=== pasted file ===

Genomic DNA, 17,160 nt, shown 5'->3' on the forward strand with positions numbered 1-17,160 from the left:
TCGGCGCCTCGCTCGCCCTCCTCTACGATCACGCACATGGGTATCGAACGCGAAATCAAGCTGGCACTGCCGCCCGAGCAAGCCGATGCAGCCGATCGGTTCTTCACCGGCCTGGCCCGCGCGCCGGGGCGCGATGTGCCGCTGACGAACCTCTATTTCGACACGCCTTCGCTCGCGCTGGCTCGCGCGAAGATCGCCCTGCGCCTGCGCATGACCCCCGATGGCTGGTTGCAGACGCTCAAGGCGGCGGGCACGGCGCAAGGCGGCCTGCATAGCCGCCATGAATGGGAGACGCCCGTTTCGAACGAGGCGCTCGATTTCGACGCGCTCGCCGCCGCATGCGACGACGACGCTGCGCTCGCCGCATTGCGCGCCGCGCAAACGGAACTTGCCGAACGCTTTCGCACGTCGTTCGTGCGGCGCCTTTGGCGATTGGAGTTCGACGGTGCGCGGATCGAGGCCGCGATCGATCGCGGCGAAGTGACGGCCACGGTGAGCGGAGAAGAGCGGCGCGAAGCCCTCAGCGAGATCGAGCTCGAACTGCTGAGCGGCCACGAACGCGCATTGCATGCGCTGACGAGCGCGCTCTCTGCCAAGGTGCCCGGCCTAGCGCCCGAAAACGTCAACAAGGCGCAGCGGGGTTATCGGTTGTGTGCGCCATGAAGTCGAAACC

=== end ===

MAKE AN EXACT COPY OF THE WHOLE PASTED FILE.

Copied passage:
Genomic DNA, 17,160 nt, shown 5'->3' on the forward strand with positions numbered 1-17,160 from the left:
TCGGCGCCTCGCTCGCCCTCCTCTACGATCACGCACATGGGTATCGAACGCGAAATCAAGCTGGCACTGCCGCCCGAGCAAGCCGATGCAGCCGATCGGTTCTTCACCGGCCTGGCCCGCGCGCCGGGGCGCGATGTGCCGCTGACGAACCTCTATTTCGACACGCCTTCGCTCGCGCTGGCTCGCGCGAAGATCGCCCTGCGCCTGCGCATGACCCCCGATGGCTGGTTGCAGACGCTCAAGGCGGCGGGCACGGCGCAAGGCGGCCTGCATAGCCGCCATGAATGGGAGACGCCCGTTTCGAACGAGGCGCTCGATTTCGACGCGCTCGCCGCCGCATGCGACGACGACGCTGCGCTCGCCGCATTGCGCGCCGCGCAAACGGAACTTGCCGAACGCTTTCGCACGTCGTTCGTGCGGCGCCTTTGGCGATTGGAGTTCGACGGTGCGCGGATCGAGGCCGCGATCGATCGCGGCGAAGTGACGGCCACGGTGAGCGGAGAAGAGCGGCGCGAAGCCCTCAGCGAGATCGAGCTCGAACTGCTGAGCGGCCACGAACGCGCATTGCATGCGCTGACGAGCGCGCTCTCTGCCAAGGTGCCCGGCCTAGCGCCCGAAAACGTCAACAAGGCGCAGCGGGGTTATCGGTTGTGTGCGCCATGAAGTCGAAACC